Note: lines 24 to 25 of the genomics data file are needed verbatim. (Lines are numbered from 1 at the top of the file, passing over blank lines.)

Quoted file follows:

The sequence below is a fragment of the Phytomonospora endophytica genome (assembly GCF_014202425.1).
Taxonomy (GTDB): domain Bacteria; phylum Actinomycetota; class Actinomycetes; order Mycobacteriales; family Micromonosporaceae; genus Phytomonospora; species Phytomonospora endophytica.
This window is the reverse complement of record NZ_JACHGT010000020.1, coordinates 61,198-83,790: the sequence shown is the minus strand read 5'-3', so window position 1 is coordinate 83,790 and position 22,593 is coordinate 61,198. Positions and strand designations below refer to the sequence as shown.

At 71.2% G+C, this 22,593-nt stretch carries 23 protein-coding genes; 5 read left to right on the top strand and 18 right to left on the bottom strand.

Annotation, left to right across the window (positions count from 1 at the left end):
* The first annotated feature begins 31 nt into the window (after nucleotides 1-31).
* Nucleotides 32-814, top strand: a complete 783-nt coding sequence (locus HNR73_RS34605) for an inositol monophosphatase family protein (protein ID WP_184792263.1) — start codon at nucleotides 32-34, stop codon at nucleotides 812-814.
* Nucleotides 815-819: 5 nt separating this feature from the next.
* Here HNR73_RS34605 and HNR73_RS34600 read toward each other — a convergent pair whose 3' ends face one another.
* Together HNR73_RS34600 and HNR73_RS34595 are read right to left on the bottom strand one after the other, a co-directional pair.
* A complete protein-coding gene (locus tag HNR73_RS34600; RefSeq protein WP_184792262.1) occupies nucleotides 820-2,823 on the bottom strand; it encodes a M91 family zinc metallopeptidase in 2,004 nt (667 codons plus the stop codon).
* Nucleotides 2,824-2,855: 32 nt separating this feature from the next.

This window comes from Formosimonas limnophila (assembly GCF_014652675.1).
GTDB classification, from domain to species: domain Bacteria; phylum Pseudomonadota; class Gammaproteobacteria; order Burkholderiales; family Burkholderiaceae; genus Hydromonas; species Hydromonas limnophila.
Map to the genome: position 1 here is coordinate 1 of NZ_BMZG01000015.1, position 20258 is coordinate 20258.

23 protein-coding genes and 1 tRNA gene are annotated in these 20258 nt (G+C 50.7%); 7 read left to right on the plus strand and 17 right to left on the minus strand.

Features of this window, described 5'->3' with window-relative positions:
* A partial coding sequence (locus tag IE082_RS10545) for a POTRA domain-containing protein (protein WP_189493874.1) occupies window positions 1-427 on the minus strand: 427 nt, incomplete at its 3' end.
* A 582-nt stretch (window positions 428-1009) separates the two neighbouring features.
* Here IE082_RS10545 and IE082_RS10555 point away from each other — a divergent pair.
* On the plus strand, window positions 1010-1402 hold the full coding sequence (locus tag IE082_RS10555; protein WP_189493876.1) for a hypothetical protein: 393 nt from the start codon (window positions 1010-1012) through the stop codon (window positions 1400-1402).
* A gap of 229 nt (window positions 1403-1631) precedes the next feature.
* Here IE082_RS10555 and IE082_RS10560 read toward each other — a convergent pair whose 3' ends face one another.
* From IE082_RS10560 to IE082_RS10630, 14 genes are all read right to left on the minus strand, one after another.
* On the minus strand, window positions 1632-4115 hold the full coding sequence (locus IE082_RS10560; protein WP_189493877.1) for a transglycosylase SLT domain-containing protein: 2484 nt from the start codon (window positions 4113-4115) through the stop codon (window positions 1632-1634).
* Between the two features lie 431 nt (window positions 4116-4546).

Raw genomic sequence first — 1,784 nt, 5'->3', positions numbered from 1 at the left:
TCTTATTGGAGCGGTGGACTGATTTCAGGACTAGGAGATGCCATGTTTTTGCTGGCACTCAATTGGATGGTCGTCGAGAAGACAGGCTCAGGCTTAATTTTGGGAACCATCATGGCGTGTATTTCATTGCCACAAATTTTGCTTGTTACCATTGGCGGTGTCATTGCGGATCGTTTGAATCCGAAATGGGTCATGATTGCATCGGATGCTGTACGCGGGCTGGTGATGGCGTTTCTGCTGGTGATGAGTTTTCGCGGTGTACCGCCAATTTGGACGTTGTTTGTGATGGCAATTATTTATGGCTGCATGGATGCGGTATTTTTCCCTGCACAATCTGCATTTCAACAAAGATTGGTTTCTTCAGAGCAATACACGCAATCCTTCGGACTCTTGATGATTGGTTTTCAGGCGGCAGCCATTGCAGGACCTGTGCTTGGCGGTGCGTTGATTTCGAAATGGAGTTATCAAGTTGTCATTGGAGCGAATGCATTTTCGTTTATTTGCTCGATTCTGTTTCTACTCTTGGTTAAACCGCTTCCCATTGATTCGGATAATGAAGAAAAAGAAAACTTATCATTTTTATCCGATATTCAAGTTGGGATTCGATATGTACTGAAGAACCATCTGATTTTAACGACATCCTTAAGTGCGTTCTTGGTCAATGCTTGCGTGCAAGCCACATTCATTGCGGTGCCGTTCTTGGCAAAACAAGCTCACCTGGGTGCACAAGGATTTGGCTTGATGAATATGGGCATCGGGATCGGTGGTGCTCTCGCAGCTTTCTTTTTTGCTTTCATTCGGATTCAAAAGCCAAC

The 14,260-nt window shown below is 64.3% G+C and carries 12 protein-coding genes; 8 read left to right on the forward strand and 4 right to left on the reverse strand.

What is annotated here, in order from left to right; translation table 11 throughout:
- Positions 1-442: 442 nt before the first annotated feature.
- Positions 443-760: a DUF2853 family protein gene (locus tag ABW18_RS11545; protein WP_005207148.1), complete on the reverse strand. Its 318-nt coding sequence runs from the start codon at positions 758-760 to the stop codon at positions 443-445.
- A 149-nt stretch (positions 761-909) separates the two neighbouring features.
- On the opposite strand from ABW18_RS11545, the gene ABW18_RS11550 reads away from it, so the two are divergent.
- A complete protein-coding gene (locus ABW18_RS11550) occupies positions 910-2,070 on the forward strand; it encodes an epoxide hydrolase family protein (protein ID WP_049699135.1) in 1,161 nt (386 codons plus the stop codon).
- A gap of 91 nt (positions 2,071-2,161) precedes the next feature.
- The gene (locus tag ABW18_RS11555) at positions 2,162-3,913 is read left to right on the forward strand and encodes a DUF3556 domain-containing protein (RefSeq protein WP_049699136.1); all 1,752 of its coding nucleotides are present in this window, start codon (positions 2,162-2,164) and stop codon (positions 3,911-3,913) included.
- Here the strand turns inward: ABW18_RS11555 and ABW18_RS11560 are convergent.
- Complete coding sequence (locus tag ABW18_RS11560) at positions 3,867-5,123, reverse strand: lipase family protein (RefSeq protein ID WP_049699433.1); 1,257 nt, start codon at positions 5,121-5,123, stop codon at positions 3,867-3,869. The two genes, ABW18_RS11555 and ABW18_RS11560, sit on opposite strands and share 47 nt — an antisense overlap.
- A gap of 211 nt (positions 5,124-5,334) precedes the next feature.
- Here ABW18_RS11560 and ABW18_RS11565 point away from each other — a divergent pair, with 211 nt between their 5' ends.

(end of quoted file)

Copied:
* From IE082_RS10560 to IE082_RS10630, 14 genes are all read right to left on the minus strand, one after another.
* On the minus strand, window positions 1632-4115 hold the full coding sequence (locus IE082_RS10560; protein WP_189493877.1) for a transglycosylase SLT domain-containing protein: 2484 nt from the start codon (window positions 4113-4115) through the stop codon (window positions 1632-1634).